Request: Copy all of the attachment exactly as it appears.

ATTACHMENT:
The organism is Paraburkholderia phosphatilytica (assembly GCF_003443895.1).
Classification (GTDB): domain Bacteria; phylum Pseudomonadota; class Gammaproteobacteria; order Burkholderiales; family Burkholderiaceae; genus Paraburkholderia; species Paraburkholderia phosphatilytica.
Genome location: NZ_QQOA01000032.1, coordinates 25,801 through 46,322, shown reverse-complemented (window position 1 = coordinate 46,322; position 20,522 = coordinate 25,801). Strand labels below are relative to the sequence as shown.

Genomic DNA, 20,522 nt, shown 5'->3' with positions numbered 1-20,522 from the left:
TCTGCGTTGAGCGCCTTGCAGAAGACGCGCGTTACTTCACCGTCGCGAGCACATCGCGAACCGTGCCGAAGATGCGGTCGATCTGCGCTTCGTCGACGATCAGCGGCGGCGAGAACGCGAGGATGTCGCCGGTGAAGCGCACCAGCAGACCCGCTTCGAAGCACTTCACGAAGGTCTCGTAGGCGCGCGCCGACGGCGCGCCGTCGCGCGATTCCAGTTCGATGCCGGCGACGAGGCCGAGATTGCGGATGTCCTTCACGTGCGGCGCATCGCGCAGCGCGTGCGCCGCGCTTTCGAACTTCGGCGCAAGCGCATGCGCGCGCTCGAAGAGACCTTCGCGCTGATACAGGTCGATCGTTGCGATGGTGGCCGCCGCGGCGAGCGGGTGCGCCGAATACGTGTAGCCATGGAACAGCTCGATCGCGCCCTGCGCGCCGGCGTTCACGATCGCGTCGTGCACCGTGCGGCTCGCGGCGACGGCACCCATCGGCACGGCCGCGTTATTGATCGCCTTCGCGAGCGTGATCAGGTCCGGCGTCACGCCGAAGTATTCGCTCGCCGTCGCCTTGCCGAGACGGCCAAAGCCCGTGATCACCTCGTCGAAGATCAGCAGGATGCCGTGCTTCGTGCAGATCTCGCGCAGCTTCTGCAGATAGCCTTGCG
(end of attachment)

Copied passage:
The organism is Paraburkholderia phosphatilytica (assembly GCF_003443895.1).
Classification (GTDB): domain Bacteria; phylum Pseudomonadota; class Gammaproteobacteria; order Burkholderiales; family Burkholderiaceae; genus Paraburkholderia; species Paraburkholderia phosphatilytica.
Genome location: NZ_QQOA01000032.1, coordinates 25,801 through 46,322, shown reverse-complemented (window position 1 = coordinate 46,322; position 20,522 = coordinate 25,801). Strand labels below are relative to the sequence as shown.

Genomic DNA, 20,522 nt, shown 5'->3' with positions numbered 1-20,522 from the left:
TCTGCGTTGAGCGCCTTGCAGAAGACGCGCGTTACTTCACCGTCGCGAGCACATCGCGAACCGTGCCGAAGATGCGGTCGATCTGCGCTTCGTCGACGATCAGCGGCGGCGAGAACGCGAGGATGTCGCCGGTGAAGCGCACCAGCAGACCCGCTTCGAAGCACTTCACGAAGGTCTCGTAGGCGCGCGCCGACGGCGCGCCGTCGCGCGATTCCAGTTCGATGCCGGCGACGAGGCCGAGATTGCGGATGTCCTTCACGTGCGGCGCATCGCGCAGCGCGTGCGCCGCGCTTTCGAACTTCGGCGCAAGCGCATGCGCGCGCTCGAAGAGACCTTCGCGCTGATACAGGTCGATCGTTGCGATGGTGGCCGCCGCGGCGAGCGGGTGCGCCGAATACGTGTAGCCATGGAACAGCTCGATCGCGCCCTGCGCGCCGGCGTTCACGATCGCGTCGTGCACCGTGCGGCTCGCGGCGACGGCACCCATCGGCACGGCCGCGTTATTGATCGCCTTCGCGAGCGTGATCAGGTCCGGCGTCACGCCGAAGTATTCGCTCGCCGTCGCCTTGCCGAGACGGCCAAAGCCCGTGATCACCTCGTCGAAGATCAGCAGGATGCCGTGCTTCGTGCAGATCTCGCGCAGCTTCTGCAGATAGCCTTGCG